Alaska Gold Rush History and Genealogy





US Geological Paper 610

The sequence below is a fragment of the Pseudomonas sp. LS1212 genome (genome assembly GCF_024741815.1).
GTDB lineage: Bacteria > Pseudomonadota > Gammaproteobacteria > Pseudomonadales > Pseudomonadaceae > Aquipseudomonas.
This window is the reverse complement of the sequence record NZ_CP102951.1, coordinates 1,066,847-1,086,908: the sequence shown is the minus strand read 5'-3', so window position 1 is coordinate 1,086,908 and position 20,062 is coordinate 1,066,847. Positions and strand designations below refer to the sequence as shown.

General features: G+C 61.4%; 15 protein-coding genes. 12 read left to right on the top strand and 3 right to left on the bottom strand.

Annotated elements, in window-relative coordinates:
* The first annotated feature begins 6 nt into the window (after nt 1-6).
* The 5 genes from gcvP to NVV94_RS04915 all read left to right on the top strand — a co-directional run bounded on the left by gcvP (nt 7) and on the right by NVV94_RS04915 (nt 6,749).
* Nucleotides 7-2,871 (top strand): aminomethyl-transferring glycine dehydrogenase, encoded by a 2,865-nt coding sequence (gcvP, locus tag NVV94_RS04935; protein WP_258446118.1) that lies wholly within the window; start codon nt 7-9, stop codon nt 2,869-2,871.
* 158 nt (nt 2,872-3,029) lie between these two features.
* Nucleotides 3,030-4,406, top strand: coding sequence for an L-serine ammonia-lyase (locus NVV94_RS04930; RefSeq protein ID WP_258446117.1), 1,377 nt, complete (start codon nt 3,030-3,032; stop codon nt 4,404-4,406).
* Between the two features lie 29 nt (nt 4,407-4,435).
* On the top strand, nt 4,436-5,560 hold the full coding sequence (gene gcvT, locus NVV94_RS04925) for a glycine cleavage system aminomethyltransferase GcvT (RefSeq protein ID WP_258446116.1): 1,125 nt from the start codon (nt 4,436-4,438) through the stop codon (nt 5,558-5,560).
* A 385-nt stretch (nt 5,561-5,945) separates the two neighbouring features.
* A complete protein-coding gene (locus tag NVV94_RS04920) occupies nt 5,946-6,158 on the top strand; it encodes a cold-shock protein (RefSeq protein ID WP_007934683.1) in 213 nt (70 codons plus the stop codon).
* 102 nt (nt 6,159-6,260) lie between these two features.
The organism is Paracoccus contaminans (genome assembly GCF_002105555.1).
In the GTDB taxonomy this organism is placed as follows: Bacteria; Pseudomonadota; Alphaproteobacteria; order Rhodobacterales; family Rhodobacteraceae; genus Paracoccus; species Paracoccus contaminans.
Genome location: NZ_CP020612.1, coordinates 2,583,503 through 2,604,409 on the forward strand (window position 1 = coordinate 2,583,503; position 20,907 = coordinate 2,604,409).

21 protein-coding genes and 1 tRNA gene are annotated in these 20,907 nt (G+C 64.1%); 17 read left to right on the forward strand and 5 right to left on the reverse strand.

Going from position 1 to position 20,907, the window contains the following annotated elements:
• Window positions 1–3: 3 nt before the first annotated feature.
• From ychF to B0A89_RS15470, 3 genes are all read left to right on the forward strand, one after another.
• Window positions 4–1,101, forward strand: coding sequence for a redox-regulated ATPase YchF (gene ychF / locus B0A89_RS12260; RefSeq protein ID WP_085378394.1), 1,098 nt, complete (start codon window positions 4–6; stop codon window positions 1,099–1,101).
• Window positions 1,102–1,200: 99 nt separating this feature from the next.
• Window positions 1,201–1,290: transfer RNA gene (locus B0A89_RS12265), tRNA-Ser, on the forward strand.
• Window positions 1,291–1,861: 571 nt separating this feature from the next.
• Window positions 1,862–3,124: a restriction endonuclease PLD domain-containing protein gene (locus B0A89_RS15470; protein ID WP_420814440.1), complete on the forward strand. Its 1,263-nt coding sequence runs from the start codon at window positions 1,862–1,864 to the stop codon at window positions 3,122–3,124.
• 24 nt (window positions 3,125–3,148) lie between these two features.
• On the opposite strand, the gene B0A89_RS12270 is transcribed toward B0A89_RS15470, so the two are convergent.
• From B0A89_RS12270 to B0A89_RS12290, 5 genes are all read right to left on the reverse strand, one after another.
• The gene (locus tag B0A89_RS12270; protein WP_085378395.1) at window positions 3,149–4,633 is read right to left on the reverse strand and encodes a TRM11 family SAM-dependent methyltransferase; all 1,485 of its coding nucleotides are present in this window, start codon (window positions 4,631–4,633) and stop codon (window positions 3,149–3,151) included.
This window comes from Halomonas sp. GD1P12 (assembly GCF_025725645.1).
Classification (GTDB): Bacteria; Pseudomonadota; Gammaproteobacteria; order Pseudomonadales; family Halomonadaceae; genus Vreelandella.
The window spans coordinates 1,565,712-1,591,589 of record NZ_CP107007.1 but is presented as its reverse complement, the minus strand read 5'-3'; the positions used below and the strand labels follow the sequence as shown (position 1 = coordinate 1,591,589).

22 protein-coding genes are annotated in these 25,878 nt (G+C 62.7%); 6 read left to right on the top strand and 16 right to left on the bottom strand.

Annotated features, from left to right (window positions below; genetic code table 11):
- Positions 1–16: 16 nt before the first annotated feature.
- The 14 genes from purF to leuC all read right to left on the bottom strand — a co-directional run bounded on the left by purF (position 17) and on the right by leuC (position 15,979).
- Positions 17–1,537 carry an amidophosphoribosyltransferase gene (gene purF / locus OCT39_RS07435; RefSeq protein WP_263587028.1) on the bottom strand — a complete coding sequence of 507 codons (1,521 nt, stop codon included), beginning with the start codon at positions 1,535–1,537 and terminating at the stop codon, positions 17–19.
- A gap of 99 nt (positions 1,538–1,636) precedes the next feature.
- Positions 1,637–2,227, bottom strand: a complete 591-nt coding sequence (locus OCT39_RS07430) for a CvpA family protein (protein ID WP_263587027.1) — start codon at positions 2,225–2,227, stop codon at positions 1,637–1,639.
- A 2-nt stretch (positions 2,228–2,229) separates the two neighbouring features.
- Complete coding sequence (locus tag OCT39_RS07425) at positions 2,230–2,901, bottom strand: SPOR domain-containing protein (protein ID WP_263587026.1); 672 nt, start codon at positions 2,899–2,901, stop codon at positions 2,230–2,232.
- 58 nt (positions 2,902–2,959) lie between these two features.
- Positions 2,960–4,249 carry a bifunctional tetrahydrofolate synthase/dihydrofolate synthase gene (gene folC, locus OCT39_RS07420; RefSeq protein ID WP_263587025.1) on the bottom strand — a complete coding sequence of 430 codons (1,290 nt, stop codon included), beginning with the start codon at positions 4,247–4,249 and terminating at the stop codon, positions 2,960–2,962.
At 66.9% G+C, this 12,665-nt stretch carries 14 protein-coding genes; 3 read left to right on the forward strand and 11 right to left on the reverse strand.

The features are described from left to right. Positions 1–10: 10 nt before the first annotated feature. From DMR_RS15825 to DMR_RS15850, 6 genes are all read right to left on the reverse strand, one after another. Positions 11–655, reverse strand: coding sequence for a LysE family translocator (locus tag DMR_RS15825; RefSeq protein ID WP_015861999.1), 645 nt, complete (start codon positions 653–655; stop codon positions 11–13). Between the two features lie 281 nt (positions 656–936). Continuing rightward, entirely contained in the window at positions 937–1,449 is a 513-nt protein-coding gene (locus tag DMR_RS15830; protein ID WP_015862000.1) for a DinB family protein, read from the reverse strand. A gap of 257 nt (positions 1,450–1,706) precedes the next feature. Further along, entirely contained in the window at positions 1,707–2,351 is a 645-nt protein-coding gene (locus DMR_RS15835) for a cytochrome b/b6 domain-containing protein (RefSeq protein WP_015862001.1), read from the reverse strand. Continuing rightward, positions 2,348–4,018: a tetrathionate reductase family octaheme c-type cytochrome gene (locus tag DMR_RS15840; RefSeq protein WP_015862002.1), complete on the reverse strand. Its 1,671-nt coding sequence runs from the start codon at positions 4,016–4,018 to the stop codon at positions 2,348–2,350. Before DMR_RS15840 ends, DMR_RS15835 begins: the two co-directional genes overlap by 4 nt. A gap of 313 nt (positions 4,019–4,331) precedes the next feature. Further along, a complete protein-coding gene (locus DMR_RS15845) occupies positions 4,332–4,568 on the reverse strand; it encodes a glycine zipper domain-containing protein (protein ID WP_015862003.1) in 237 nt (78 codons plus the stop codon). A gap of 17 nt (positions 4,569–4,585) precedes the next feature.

The Hot Springs district is between lat 65°00' and 65°20' N. and long 149°40' and 151 °20' W. The drainages of Baker, Sullivan, and American Creeks are its major placer areas. Gold-bearing gravels were discovered in 1898 on Baker and Eureka Creeks by a group of New Englanders known throughout the area as the "Boston Boys" (Mertie, 1934, p. 165-166). When the party returned in 1899 to the new settlement of Rampart, news of their discoveries leaked out and caused a rush to the Hot Springs area. The first production reported was in 1904 (Smith, 1933, table facing p. 96) ; a town was built a few years later (Mertie, 1934, p. 166). The district maintained a steady output since mining began and was still active in 1959. Opencut, drifting, and hydraulic methods have been used in the mining. Total production through 1959 was 447,850 ounces, all from placers. As the Hot Springs and Rampart districts are separated by only a narrow drainage divide, their geology can be summarized together. Consolidated sedimentary rocks that range in age from pre-Ordovician to Tertiary and include sandstone, shale, conglomerate, chert, limestone, and coal-bearing rocks compose the bulk of the bedrock in these two districts (Mertie, 1934, p. 172-173). These are intruded locally by granite of Tertiary age. The major placer.s are along Minook Creek and its tributaries and along Quail Creek, one of the tributaries of Troublesome Creek. Several prominent stream terraces containing low-grade gold deposits occur along the Minook Creek valley, but most production has come from gravels at present stream levels along Little Minook Creek (Mertie, 1934, p. 181).
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